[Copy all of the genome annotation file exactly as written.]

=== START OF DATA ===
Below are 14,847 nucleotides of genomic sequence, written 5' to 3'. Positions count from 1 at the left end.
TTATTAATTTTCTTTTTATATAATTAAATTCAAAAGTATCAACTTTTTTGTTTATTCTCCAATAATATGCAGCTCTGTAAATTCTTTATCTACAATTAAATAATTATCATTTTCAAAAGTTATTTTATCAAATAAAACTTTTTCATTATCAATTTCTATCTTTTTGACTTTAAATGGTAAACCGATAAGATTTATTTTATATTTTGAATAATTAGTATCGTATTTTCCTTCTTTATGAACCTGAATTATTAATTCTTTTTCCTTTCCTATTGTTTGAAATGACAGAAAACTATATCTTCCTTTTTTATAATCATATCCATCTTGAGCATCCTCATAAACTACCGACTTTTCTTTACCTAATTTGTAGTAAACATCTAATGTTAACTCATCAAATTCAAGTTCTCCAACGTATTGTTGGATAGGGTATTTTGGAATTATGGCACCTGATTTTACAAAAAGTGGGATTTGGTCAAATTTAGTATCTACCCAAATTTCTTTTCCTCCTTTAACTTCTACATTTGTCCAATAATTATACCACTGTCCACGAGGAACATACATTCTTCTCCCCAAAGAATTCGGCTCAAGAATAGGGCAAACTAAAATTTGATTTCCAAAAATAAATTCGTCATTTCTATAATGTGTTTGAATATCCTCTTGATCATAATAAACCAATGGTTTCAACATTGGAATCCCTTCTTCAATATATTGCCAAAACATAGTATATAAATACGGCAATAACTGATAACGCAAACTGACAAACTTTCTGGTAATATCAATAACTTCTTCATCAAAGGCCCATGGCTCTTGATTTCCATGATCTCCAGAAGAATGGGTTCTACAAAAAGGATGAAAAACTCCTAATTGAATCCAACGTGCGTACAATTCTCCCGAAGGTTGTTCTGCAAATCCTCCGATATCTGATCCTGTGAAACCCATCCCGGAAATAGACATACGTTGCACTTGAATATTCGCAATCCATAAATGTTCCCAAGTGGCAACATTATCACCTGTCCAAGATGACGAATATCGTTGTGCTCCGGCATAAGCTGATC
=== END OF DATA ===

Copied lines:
Below are 14,847 nucleotides of genomic sequence, written 5' to 3'. Positions count from 1 at the left end.
TTATTAATTTTCTTTTTATATAATTAAATTCAAAAGTATCAACTTTTTTGTTTATTCTCCAATAATATGCAGCTCTGTAAATTCTTTATCTACAATTAAATAATTATCATTTTCAAAAGTTATTTTATCAAATAAAACTTTTTCATTATCAATTTCTATCTTTTTGACTTTAAATGGTAAACCGATAAGATTTATTTTATATTTTGAATAATTAGTATCGTATTTTCCTTCTTTATGAACCTGAATTATTAATTCTTTTTCCTTTCCTATTGTTTGAAATGACAGAAAACTATATCTTCCTTTTTTATAATCATATCCATCTTGAGCATCCTCATAAACTACCGACTTTTCTTTACCTAATTTGTAGTAAACATCTAATGTTAACTCATCAAATTCAAGTTCTCCAACGTATTGTTGGATAGGGTATTTTGGAATTATGGCACCTGATTTTACAAAAAGTGGGATTTGGTCAAATTTAGTATCTACCCAAATTTCTTTTCCTCCTTTAACTTCTACATTTGTCCAATAATTATACCACTGTCCACGAGGAACATACATTCTTCTCCCCAAAGAATTCGGCTCAAGAATAGGGCAAACTAAAATTTGATTTCCAAAAATAAATTCGTCATTTCTATAATGTGTTTGAATATCCTCTTGATCATAATAAACCAATGGTTTCAACATTGGAATCCCTTCTTCAATATATTGCCAAAACATAGTATATAAATACGGCAATAACTGATAACGCAAACTGACAAACTTTCTGGTAATATCAATAACTTCTTCATCAAAGGCCCATGGCTCTTGATTTCCATGATCTCCAGAAGAATGGGTTCTACAAAAAGGATGAAAAACTCCTAATTGAATCCAACGTGCGTACAATTCTCCCGAAGGTTGTTCTGCAAATCCTCCGATATCTGATCCTGTGAAACCCATCCCGGAAATAGACATACGTTGCACTTGAATATTCGCAATCCATAAATGTTCCCAAGTGGCAACATTATCACCTGTCCAAGATGACGAATATCGTTGTGCTCCGGCATAAGCTGATC